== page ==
There is no cure for primary pulmonary hypertension. Treatment tries to manage symptoms and may include one or more of the following:
- Anticoagulants. These are blood thinners used to make the blood less likely to clot and help it flow more freely.
- Diuretics. Called ‘water” pills, these are used to decrease the amount of fluid in the body. They help reduce swelling and the amount of work the heart has to do.
- Calcium channel blocking/vasodilator drugs. These are used to improve the heart’s ability to pump blood.
- Pulmonary artery specific therapy. This type of medicine targets the pulmonary arteries and tries to decrease the pressure of the blood flow through these arteries. These medicines include ambrisentan, sildenafil, and epoprostenol.
- Other drugs. These are used to help lower blood pressure in the lungs and help the heart beat stronger and pump more blood.
Some people also need supplemental oxygen delivered through nasal prongs or a mask if breathing becomes difficult.
Lung or heart-lung transplant
This may be a choice for people with severe disease.
The condition can be made worse by a number of factors. You can do certain things that will help you stay as healthy as possible. To maintain a healthy lifestyle with primary pulmonary hypertension:
- Don’t smoke.
- Try to avoid high altitudes and travel in nonpressurized airplane cabins. Consider using supplemental oxygen during air travel.
- Before starting an exercise program, ask your healthcare provider about the type and amount of physical activity that is safe for you.
- Don’t participate in activities that can lead to dangerous symptoms, such as chest pain or dizziness.
- Be careful when using both prescription and over-the-counter medicines. Ask your physician or pharmacist which medicines are safe for a person with primary pulmonary hypertension.
- Pregnancy and childbirth can pose serious dangers to a women with this condition. Talk with your healthcare provider if you are considering pregnancy.
- Consider getting a pneumococcal pneumonia vaccine and yearly flu vaccines. Flu and pneumonia can be very dangerous for people with this condition.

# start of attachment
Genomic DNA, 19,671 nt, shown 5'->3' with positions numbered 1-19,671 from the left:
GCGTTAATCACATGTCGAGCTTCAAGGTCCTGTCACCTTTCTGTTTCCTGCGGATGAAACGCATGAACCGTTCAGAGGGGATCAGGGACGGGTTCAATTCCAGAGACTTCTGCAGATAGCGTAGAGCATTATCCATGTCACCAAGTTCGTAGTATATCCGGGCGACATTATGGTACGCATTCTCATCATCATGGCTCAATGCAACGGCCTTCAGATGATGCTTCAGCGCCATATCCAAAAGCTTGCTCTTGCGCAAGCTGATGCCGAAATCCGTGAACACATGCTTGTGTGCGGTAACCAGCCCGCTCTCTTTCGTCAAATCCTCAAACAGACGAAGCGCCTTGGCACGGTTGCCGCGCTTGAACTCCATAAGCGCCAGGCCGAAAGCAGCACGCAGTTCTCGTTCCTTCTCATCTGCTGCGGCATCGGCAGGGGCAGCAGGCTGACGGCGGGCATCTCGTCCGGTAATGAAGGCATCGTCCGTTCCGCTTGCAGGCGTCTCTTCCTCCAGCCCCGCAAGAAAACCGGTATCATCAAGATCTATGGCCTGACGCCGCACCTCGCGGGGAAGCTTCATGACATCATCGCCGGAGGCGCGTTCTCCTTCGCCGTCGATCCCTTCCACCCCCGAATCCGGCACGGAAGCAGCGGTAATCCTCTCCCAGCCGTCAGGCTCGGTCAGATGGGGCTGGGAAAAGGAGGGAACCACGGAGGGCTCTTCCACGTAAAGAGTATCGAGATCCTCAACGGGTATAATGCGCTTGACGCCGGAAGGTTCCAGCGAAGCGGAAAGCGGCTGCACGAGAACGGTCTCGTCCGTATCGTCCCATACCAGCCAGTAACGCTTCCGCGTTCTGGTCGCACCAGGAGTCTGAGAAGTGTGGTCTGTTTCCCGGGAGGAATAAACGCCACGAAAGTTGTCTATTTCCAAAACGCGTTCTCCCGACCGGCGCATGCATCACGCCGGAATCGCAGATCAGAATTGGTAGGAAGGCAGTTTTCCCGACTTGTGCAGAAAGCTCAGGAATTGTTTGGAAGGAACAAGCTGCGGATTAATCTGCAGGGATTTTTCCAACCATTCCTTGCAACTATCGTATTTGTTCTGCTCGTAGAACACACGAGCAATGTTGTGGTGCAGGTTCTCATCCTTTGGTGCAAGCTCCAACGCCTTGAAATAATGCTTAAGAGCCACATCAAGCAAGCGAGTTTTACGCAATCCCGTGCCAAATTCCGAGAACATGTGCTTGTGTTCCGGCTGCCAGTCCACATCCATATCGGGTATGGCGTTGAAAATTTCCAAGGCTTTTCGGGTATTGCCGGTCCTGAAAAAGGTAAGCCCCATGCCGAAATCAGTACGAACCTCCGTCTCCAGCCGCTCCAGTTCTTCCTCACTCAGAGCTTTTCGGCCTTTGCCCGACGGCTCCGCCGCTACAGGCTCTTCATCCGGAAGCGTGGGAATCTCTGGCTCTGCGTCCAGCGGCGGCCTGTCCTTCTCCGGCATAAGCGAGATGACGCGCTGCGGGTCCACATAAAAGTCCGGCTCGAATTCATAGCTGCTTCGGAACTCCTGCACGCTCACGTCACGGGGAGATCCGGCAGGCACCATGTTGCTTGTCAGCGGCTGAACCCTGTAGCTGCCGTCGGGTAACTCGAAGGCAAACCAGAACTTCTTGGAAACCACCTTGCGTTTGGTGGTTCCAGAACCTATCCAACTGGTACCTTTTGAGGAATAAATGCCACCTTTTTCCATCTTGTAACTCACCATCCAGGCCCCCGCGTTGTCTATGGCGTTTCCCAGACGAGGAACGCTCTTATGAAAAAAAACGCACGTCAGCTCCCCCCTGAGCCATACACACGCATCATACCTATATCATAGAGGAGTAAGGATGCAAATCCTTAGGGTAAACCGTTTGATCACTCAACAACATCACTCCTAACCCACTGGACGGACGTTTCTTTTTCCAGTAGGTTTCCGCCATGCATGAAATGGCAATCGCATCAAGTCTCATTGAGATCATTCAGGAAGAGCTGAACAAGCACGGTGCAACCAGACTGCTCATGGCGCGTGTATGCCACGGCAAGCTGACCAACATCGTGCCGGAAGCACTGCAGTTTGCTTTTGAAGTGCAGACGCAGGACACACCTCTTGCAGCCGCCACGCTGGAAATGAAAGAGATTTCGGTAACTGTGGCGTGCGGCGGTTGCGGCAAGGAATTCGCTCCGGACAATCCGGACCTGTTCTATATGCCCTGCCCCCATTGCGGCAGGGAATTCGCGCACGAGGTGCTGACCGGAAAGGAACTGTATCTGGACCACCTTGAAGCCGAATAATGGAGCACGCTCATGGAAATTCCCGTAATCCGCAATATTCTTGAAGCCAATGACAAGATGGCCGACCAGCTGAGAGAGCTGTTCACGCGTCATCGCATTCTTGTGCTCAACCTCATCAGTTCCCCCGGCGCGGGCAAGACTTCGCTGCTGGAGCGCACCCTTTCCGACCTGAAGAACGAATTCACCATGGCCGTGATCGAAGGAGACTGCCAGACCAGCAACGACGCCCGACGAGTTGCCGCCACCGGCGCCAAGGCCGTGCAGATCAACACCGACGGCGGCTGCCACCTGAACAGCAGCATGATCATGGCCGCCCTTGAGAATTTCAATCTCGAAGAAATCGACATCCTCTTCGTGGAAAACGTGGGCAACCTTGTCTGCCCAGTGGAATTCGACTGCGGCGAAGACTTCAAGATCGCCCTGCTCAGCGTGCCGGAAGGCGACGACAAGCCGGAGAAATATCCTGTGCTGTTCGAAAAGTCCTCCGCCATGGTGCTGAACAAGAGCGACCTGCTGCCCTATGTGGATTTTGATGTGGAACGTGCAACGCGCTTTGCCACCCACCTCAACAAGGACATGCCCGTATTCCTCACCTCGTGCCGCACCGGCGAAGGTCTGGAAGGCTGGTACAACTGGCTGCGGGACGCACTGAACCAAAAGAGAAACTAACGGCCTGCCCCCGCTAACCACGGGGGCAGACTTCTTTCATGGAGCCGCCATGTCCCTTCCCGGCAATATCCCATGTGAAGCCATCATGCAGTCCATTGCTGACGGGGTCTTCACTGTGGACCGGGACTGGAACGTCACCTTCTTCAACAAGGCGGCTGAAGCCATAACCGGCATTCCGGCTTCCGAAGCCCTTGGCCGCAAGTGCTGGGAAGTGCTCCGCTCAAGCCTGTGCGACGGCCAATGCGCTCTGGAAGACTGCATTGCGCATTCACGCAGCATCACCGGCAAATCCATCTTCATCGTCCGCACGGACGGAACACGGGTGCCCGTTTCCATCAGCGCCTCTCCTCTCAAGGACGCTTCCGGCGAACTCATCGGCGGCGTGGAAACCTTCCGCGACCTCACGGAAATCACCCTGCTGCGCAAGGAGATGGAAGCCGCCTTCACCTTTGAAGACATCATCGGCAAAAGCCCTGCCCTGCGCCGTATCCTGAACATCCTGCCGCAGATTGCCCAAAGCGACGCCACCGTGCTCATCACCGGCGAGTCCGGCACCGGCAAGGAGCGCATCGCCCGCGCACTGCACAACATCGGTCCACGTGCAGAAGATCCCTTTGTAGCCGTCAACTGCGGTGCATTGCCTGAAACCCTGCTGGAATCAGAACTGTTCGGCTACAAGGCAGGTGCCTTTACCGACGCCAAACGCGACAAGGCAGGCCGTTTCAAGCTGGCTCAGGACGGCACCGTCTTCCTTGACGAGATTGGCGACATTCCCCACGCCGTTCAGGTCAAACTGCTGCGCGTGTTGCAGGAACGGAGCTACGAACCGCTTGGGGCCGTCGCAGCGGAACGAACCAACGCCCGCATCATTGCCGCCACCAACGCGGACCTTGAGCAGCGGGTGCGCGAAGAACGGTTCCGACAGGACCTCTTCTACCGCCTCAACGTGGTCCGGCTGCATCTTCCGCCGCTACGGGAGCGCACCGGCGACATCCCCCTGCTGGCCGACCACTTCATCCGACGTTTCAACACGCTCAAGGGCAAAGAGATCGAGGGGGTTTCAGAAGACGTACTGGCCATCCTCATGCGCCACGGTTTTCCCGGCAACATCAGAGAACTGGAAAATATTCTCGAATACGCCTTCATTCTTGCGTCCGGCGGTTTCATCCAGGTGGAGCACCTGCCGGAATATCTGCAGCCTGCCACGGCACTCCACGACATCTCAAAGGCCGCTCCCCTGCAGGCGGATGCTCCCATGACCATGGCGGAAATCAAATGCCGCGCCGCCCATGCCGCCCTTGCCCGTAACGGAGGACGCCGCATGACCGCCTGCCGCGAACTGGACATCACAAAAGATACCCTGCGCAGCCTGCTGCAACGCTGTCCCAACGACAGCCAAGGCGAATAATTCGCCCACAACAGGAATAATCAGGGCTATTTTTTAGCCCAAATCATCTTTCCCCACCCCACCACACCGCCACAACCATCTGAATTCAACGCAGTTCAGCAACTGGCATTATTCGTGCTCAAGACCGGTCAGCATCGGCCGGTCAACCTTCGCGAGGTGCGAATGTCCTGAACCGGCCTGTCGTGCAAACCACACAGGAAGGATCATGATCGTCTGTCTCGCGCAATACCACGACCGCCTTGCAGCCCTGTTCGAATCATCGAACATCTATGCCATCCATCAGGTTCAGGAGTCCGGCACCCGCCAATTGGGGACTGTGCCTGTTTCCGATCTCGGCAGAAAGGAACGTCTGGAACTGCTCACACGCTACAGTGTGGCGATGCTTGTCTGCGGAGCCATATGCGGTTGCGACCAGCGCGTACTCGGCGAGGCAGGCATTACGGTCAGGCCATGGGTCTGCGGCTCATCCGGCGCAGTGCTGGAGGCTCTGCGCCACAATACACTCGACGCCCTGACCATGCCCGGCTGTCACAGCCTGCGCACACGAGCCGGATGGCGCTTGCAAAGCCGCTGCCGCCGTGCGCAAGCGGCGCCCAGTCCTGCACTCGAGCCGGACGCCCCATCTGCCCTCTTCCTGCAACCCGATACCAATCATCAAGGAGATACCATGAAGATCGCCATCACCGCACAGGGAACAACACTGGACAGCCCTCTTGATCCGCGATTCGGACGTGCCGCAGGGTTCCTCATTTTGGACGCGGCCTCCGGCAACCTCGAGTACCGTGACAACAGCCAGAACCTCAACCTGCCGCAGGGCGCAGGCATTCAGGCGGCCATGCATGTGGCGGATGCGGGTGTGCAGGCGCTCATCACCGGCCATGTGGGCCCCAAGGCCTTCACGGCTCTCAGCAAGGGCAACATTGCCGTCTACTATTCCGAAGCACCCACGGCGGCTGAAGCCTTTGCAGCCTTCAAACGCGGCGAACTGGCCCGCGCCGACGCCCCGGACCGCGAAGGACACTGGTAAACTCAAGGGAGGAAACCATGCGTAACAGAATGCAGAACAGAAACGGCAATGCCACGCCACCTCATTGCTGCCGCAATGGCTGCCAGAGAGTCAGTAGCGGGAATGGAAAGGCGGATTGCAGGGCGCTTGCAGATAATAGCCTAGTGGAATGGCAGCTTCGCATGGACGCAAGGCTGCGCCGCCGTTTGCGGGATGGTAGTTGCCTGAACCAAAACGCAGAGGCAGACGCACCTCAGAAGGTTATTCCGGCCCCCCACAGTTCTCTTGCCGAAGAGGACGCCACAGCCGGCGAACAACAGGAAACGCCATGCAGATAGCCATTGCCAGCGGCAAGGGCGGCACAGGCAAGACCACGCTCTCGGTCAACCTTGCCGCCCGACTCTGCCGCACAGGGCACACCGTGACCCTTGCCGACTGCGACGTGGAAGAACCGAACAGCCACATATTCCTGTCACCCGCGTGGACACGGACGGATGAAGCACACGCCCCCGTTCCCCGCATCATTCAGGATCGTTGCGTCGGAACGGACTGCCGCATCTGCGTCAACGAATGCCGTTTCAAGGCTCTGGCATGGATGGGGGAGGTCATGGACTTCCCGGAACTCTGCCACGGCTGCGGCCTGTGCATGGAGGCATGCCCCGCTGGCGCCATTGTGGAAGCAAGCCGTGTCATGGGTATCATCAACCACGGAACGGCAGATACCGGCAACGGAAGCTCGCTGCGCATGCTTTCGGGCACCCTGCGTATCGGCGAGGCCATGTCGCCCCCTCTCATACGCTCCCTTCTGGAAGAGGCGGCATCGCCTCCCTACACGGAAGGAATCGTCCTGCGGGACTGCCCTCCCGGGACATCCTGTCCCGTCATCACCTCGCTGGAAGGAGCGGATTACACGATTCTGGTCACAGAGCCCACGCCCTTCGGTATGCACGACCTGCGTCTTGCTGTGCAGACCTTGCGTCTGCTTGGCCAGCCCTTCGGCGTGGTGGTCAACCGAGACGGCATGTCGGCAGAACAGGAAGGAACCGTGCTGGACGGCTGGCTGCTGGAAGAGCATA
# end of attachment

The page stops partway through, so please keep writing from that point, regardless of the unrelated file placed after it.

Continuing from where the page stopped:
- Primary pulmonary hypertension (PPH) is a rare lung disorder that causes high blood pressure in the lungs.
- The cause of it is unknown.
- Symptoms can develop so slowly that you can have the condition for years without knowing it. And symptoms get worse as the disease progresses.
- There is no cure for the condition. Treatment is aimed at managing symptoms.
Tips to help you get the most from a visit to your healthcare provider:
- Know the reason for your visit and what you want to happen.
- Before your visit, write down questions you want answered.
- Bring someone with you to help you ask questions and remember what your healthcare provider tells you.
- At the visit, write down the name of a new diagnosis, and any new medicines, treatments, or tests. Also write down any new instructions your healthcare provider gives you.
- Know why a new medicine or treatment is prescribed, and how it will help you. Also know what the side effects are.
- Ask if your condition can be treated in other ways.
- Know why a test or procedure is recommended and what the results could mean.
- Know what to expect if you do not take the medicine or have the test or procedure.
- If you have a follow-up appointment, write down the date, time, and purpose for that visit.
- Know how you can contact your healthcare provider if you have questions.
January 16, 2018
Overview of pulmonary hypertension in adults. UpToDate.
Blaivas, Allen J., DO,Fraser, Marianne, MSN, RN